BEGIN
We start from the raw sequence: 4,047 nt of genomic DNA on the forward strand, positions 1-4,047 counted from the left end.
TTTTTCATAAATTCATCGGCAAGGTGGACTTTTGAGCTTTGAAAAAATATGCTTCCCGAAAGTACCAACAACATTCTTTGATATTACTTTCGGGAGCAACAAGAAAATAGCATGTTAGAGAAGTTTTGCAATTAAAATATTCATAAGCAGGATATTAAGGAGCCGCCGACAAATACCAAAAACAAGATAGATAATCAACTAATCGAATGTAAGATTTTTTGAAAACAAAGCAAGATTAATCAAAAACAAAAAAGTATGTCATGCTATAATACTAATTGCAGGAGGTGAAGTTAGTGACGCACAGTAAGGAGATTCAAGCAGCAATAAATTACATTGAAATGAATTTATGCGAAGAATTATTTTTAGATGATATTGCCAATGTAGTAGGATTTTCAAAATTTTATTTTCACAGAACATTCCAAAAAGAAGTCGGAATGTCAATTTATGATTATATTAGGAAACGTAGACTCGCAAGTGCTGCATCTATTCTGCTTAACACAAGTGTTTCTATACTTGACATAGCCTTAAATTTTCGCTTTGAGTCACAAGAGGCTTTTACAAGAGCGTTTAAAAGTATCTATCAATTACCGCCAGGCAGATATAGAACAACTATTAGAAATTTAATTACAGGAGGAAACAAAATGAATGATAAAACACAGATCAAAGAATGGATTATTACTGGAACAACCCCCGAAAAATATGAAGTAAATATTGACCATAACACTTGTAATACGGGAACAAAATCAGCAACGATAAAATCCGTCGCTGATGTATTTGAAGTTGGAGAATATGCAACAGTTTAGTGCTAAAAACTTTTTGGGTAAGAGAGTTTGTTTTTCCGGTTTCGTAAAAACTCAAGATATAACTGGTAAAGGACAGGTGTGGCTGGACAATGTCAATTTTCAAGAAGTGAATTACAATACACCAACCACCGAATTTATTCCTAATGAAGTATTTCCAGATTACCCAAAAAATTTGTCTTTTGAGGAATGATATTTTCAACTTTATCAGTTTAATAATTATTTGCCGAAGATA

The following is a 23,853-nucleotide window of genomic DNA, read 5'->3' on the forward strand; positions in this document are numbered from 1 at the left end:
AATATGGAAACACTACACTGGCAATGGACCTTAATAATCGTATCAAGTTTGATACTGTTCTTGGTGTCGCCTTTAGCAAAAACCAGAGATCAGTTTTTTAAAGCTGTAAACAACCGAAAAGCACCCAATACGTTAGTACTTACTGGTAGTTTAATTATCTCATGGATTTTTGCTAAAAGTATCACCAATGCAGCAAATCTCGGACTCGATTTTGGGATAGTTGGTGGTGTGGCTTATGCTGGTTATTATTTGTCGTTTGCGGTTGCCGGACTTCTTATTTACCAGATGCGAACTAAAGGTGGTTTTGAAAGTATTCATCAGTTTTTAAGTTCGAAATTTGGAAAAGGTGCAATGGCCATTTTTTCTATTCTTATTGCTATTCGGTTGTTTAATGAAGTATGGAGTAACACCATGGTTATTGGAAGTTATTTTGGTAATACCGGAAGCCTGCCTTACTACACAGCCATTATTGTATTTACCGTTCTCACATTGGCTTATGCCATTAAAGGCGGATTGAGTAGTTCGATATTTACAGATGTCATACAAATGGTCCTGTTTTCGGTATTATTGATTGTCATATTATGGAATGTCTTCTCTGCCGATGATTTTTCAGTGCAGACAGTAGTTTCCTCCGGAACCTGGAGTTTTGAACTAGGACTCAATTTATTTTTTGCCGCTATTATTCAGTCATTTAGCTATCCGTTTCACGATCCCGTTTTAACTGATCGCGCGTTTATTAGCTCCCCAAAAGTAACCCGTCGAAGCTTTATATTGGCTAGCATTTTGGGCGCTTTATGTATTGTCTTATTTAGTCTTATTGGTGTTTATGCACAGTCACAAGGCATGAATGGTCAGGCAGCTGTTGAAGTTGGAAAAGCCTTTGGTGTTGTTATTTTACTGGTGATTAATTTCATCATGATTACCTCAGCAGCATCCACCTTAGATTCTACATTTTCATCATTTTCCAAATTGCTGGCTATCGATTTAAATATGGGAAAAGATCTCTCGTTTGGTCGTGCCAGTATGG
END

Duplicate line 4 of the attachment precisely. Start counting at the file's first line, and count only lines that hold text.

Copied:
AATATGGAAACACTACACTGGCAATGGACCTTAATAATCGTATCAAGTTTGATACTGTTCTTGGTGTCGCCTTTAGCAAAAACCAGAGATCAGTTTTTTAAAGCTGTAAACAACCGAAAAGCACCCAATACGTTAGTACTTACTGGTAGTTTAATTATCTCATGGATTTTTGCTAAAAGTATCACCAATGCAGCAAATCTCGGACTCGATTTTGGGATAGTTGGTGGTGTGGCTTATGCTGGTTATTATTTGTCGTTTGCGGTTGCCGGACTTCTTATTTACCAGATGCGAACTAAAGGTGGTTTTGAAAGTATTCATCAGTTTTTAAGTTCGAAATTTGGAAAAGGTGCAATGGCCATTTTTTCTATTCTTATTGCTATTCGGTTGTTTAATGAAGTATGGAGTAACACCATGGTTATTGGAAGTTATTTTGGTAATACCGGAAGCCTGCCTTACTACACAGCCATTATTGTATTTACCGTTCTCACATTGGCTTATGCCATTAAAGGCGGATTGAGTAGTTCGATATTTACAGATGTCATACAAATGGTCCTGTTTTCGGTATTATTGATTGTCATATTATGGAATGTCTTCTCTGCCGATGATTTTTCAGTGCAGACAGTAGTTTCCTCCGGAACCTGGAGTTTTGAACTAGGACTCAATTTATTTTTTGCCGCTATTATTCAGTCATTTAGCTATCCGTTTCACGATCCCGTTTTAACTGATCGCGCGTTTATTAGCTCCCCAAAAGTAACCCGTCGAAGCTTTATATTGGCTAGCATTTTGGGCGCTTTATGTATTGTCTTATTTAGTCTTATTGGTGTTTATGCACAGTCACAAGGCATGAATGGTCAGGCAGCTGTTGAAGTTGGAAAAGCCTTTGGTGTTGTTATTTTACTGGTGATTAATTTCATCATGATTACCTCAGCAGCATCCACCTTAGATTCTACATTTTCATCATTTTCCAAATTGCTGGCTATCGATTTAAATATGGGAAAAGATCTCTCGTTTGGTCGTGCCAGTATGG